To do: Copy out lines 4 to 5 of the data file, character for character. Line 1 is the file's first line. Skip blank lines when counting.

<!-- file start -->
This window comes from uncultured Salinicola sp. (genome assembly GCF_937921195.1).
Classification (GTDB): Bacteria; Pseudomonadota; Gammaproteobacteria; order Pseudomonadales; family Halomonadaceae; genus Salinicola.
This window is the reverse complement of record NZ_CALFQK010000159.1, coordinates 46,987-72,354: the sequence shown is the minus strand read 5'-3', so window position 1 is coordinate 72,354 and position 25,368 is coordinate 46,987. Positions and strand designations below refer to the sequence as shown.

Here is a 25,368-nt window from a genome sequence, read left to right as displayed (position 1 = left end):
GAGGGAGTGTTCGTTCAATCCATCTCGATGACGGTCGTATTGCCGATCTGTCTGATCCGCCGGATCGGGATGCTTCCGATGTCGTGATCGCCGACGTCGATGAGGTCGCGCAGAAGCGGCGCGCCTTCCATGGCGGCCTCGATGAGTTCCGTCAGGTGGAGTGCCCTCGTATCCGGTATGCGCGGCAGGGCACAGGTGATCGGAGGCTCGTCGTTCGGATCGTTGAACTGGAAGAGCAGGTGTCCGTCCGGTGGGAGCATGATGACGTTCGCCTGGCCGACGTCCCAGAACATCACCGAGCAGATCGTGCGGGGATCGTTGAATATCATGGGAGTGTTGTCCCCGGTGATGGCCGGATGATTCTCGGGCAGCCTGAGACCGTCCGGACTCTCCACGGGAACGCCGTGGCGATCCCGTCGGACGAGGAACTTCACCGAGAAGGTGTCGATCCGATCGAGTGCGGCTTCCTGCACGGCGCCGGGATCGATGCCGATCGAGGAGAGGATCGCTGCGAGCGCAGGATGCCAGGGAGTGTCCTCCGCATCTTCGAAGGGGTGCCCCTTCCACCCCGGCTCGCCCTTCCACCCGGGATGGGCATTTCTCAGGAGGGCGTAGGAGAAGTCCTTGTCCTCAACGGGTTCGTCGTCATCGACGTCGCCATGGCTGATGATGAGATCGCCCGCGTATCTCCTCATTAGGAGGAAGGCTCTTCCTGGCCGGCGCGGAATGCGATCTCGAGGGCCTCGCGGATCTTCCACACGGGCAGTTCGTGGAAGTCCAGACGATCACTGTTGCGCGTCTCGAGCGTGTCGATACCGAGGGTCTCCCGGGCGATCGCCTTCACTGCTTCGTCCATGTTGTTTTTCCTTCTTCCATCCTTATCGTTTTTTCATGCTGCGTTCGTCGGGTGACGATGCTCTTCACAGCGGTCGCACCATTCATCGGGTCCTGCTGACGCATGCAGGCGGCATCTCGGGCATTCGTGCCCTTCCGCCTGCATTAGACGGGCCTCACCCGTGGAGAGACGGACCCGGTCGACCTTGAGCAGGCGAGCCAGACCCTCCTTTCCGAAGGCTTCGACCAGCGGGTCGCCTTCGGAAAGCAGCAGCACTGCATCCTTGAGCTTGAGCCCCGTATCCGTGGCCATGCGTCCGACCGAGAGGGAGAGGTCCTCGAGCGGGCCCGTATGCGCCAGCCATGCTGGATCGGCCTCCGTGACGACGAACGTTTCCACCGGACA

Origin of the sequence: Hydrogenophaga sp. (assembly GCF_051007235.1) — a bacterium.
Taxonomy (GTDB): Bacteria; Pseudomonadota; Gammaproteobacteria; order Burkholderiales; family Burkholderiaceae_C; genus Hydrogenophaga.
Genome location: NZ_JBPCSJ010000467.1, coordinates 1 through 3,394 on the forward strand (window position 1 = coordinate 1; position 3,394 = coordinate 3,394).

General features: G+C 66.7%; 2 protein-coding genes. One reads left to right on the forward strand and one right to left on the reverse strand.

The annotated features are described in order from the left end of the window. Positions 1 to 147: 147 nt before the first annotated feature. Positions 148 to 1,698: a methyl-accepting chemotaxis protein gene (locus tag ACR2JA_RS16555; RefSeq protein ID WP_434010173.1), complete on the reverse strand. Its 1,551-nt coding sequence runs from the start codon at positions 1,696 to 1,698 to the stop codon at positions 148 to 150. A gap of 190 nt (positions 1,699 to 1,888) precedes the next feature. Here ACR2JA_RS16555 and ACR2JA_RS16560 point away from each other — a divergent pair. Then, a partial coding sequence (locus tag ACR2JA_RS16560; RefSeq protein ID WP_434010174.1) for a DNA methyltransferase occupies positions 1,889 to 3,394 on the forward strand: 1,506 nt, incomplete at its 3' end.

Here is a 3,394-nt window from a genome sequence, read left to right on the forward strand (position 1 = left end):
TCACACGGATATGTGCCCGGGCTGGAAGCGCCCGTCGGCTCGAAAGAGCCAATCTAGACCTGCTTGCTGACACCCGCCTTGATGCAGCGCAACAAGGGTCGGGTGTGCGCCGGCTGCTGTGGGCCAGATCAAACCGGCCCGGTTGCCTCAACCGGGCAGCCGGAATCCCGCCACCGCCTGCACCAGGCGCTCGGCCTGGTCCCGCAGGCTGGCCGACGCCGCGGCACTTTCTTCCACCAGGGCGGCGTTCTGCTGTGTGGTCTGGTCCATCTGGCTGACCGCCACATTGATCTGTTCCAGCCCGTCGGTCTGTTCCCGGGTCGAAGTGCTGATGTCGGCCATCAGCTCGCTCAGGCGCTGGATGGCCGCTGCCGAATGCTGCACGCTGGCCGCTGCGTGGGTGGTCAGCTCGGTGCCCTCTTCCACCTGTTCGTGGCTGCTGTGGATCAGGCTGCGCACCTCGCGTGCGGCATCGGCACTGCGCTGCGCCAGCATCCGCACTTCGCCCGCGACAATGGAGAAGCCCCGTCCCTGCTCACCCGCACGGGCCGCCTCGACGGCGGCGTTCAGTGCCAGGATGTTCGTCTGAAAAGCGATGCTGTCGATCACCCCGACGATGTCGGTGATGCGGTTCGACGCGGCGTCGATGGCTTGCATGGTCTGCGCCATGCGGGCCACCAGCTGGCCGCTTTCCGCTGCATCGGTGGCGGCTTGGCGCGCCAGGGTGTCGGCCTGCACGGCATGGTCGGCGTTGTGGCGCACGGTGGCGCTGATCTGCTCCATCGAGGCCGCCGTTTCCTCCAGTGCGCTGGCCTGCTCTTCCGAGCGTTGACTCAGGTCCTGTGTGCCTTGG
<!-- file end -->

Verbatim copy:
Here is a 25,368-nt window from a genome sequence, read left to right as displayed (position 1 = left end):
GAGGGAGTGTTCGTTCAATCCATCTCGATGACGGTCGTATTGCCGATCTGTCTGATCCGCCGGATCGGGATGCTTCCGATGTCGTGATCGCCGACGTCGATGAGGTCGCGCAGAAGCGGCGCGCCTTCCATGGCGGCCTCGATGAGTTCCGTCAGGTGGAGTGCCCTCGTATCCGGTATGCGCGGCAGGGCACAGGTGATCGGAGGCTCGTCGTTCGGATCGTTGAACTGGAAGAGCAGGTGTCCGTCCGGTGGGAGCATGATGACGTTCGCCTGGCCGACGTCCCAGAACATCACCGAGCAGATCGTGCGGGGATCGTTGAATATCATGGGAGTGTTGTCCCCGGTGATGGCCGGATGATTCTCGGGCAGCCTGAGACCGTCCGGACTCTCCACGGGAACGCCGTGGCGATCCCGTCGGACGAGGAACTTCACCGAGAAGGTGTCGATCCGATCGAGTGCGGCTTCCTGCACGGCGCCGGGATCGATGCCGATCGAGGAGAGGATCGCTGCGAGCGCAGGATGCCAGGGAGTGTCCTCCGCATCTTCGAAGGGGTGCCCCTTCCACCCCGGCTCGCCCTTCCACCCGGGATGGGCATTTCTCAGGAGGGCGTAGGAGAAGTCCTTGTCCTCAACGGGTTCGTCGTCATCGACGTCGCCATGGCTGATGATGAGATCGCCCGCGTATCTCCTCATTAGGAGGAAGGCTCTTCCTGGCCGGCGCGGAATGCGATCTCGAGGGCCTCGCGGATCTTCCACACGGGCAGTTCGTGGAAGTCCAGACGATCACTGTTGCGCGTCTCGAGCGTGTCGATACCGAGGGTCTCCCGGGCGATCGCCTTCACTGCTTCGTCCATGTTGTTTTTCCTTCTTCCATCCTTATCGTTTTTTCATGCTGCGTTCGTCGGGTGACGATGCTCTTCACAGCGGTCGCACCATTCATCGGGTCCTGCTGACGCATGCAGGCGGCATCTCGGGCATTCGTGCCCTTCCGCCTGCATTAGACGGGCCTCACCCGTGGAGAGACGGACCCGGTCGACCTTGAGCAGGCGAGCCAGACCCTCCTTTCCGAAGGCTTCGACCAGCGGGTCGCCTTCGGAAAGCAGCAGCACTGCATCCTTGAGCTTGAGCCCCGTATCCGTGGCCATGCGTCCGACCGAGAGGGAGAGGTCCTCGAGCGGGCCCGTATGCGCCAGCCATGCTGGATCGGCCTCCGTGACGACGAACGTTTCCACCGGACA